Growing up in Taiwan, I knew the phrase 慎終追遠, which means to know your ancestors. I probably used it hundreds of time writing essays and stuff, but I never really felt what it meant. This is the sad part of the modern day education, we learn many things as a knowledge, the meaning of those words literally, but not really felt it. You would have to really spend the time to talk with, live with, go back to the environment he grew up, then you would really understand how and why he was the way he was. I thought I knew my grandfather, but I always hope he would not be so dead serious. But it only took me 10 minutes setting foot in the village he grew up with, then I understood why he was so serious, then I really understood the meaning of 慎終追遠.

 

This is a very important part of the chinese culture, displays of filial piety is incredibly deep-rooted in our culture and it is something that is taught to toddlers in the east still practiced today. This is something that is quite lacking in the west, except for Hispanic culture as I am told. That aside, growing up in America, I rarely see filial piety being practiced. After hearing this story it really is interesting that coming from a Taiwanese family as well, although my parents do not feel that I must be obligated to be filial to them unlike they have been taught all their lives, it is something that is very eye-opening to me.

Folk speech
Stereotypes/Blason Populaire

Kutchky’s Army

The source’s mother grew up in Oak Park, Illinois, in a predominantly Italian neighborhood. Most of the families on her street didn’t have more than three children.

When she was growing up, her mother and a lot of the other people in the neighborhood had a saying, if they have a lot of something, they would say they have enough for Kutchky’s Army. So if they had a lot of food, for example, they’d say “We have enough food to feed Kutchky’s Army.” Growing up, the source’s mother always assumed it was a reference to a real army in a war.

However, it was really a reference to the one Polish family on the block that had at least ten children.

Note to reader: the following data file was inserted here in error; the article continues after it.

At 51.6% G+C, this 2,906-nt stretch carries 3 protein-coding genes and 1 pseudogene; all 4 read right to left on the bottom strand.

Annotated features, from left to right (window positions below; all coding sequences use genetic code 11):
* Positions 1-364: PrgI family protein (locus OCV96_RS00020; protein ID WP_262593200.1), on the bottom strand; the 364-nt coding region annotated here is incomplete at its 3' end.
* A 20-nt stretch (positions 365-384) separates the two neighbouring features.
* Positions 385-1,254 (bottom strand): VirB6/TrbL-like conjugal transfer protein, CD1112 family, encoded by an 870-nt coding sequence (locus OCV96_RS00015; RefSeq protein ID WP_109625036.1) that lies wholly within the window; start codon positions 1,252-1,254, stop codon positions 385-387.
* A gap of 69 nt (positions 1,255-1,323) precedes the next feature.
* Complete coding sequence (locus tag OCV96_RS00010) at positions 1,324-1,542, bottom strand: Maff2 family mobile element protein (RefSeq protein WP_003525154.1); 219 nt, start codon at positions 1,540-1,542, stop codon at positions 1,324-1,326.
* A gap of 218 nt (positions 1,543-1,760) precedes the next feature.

Now, neither the source, nor the mother live in Chicago, but its been adopted as a common saying inside the family, and their friends from back home in Chicago.

 

Chicago has been, and still is one of the most segregated cities in the country. I think the saying reflects the tension between established ethnic groups in certain neighborhoods, and newcomers from different ethnic backgrounds. The saying probably started as a way for the established Italian families in the neighborhood to playfully separate themselves from the Kutchky’s, who they probably saw as Polish interlopers.

Folk speech
Initiations
Rituals, festivals, holidays
Stereotypes/Blason Populaire

Texas Ranch Safety

“When I go to my, my dad’s ranch. In southwest Texas. It’s about 45 miles from the, from the border to Mexico. Um, and when I bring, uh, when I bring friends down there, to the ranch. He’s huge on safety. Because of rattlesnakes that are out there, and coyotes, and just other animals, and sharp plants that can, that’ll be, detrimental to your health. So he brings all my friends together, and he like, makes us be silent. And he goes, ‘Alright boys, I want you to know, that in all these 800 acres, anything out there can either bite ya, sting ya, prick ya, or even kill ya. And he basically scares all my friends before we, we go out.”

The speech the source’s father makes changes, except for the one saying that is always constant. “Alright boys, I want you to know…” Click here for an audio clip of that saying.

To me it’s important to note a piece of irony with this safety speech, because a big part of Texas ranch culture is shooting guns.

“He, he warns us about the plants and animals, and then we go, shooting animals with guns”.

 

As someone who lived in Texas for ten years, to me this really just reflects Texas culture, especially West Texas. It shows a profound respect for the environment, while at the same time maintaining the idea that Texans have a right to shoot everything in it.